Appeal from the Order of the Court of Common Pleas of Susquehanna County in case of Sara E. Pointek v. Elk Lake School District, No. 130 April Term, 1974.
Peter J. O'Brien, with him O'Brien and Miller, for appellant.
James A. Kelly, with him Paul T. Burke, for appellee.
President Judge Bowman and Judges Crumlish, Jr., Kramer, Wilkinson, Jr., Mencer, Rogers and Blatt. Opinion by Judge Kramer.
This is an appeal by Sara E. Pointek from an order of the Court of Common Pleas of Susquehanna County dismissing an action in mandamus brought by appellant to compel appellee Elk Lake School District to reinstate her as a professional employe; to cease and desist from threats which might interfere with performance of her professional duties; to issue to her and to all other tenured professional employes of appellee School District a written professional employe's contract; to make full payment of all compensation to which she would have been entitled had she not been wrongfully deprived of her position; or, alternatively to reinstate her pending a hearing pursuant to Section 1127 of the Public School Code of 1949, Act of March 10, 1949, P.L. 30, as amended, 24 P.S. § 11-1127.*fn1 The sole issue for determination is whether appellant was a professional employe at the
time of her dismissal and thus entitled to a Section 1127 hearing. We hold that she was and reverse the order of the Court of Common Pleas.
Pointek was hired as a temporary professional employe with Instructional I certification by appellee School District and commenced her duties on February 1, 1971. As of January 31, 1973, Pointek had completed two years of continuous service for which she had received satisfactory ratings. Thereafter she was treated as a tenured professional employe, and although no written contract was issued as mandated by Section 1108 of the Code, 24 P.S. § 11-1108, the School District continued under the terms of the original contract. In the fall of 1972, Pointek advised her principal that she was pregnant and would require a leave of absence in the spring of 1973. Arrangements were made for a student teacher to substitute for Pointek during her absence (March 19, 1973 to August 27, 1973). On January 28, 1974, the School District notified Pointek of her dismissal as of January 31, 1974 for failure to meet certification requirements.*fn2 By the official notice of dismissal, the School District advised Pointek of her right to a Section 1127 hearing and scheduled such a hearing for February 11, 1974, eleven days after her effective termination. Counsel for Pointek requested a continuance of the hearing pending a decision by the Department of Education as to Pointek's certification status. Counsel for the School District replied that the request would be denied in light of his legal advice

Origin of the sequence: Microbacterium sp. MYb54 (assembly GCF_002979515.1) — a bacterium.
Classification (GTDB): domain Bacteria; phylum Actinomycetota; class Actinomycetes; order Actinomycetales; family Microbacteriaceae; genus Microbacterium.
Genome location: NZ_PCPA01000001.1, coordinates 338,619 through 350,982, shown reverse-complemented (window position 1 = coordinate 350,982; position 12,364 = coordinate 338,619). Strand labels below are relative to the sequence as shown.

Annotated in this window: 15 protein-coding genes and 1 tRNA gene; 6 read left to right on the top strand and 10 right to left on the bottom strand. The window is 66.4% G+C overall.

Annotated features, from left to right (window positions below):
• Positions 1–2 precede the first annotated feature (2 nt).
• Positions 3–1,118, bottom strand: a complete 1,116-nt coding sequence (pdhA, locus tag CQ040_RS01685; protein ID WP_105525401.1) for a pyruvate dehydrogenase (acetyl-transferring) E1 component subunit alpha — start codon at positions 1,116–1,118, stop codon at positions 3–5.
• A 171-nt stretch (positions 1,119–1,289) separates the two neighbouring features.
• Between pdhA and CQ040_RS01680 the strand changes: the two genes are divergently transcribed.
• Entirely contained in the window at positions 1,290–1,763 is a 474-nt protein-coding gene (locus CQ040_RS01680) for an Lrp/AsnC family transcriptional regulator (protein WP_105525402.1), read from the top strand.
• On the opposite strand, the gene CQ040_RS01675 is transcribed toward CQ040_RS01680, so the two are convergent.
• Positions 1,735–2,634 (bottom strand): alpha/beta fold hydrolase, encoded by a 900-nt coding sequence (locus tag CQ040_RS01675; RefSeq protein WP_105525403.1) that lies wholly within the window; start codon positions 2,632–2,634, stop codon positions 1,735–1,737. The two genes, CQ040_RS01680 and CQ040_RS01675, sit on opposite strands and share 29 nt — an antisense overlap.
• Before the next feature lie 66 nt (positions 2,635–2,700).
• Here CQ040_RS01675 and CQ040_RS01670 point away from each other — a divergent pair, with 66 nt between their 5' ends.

that no Section 1127 hearing was required under the circumstances. On February 28, 1974 Pointek received a renewed Instructional I Professional Certificate bearing an issue date of January 1, 1974 and the notation "valid until August 31, 1974." After completing the requisite number of credits, Pointek received a Professional Certificate issued on July 7, 1974 certifying her for an additional period of three years of elementary teaching.
It is undisputed by all parties and was found as a fact by the trial court that Pointek had acquired the status of a tenured professional employe as of February 1, 1973. As such, her employment could not be terminated without full compliance with the prescribed procedures of the Public School Code. Commonwealth of Pennsylvania, Department of Education v. Great Valley School District, 23 Pa. Commonwealth Ct. 423, 352 A.2d 252 (1976). Thus, Pointek could be dismissed (a) only for one of the reasons enumerated in Section 1122*fn3 and (b) only after a Section 1127 formal hearing. As we pointed out in Great Valley, the fact that the ...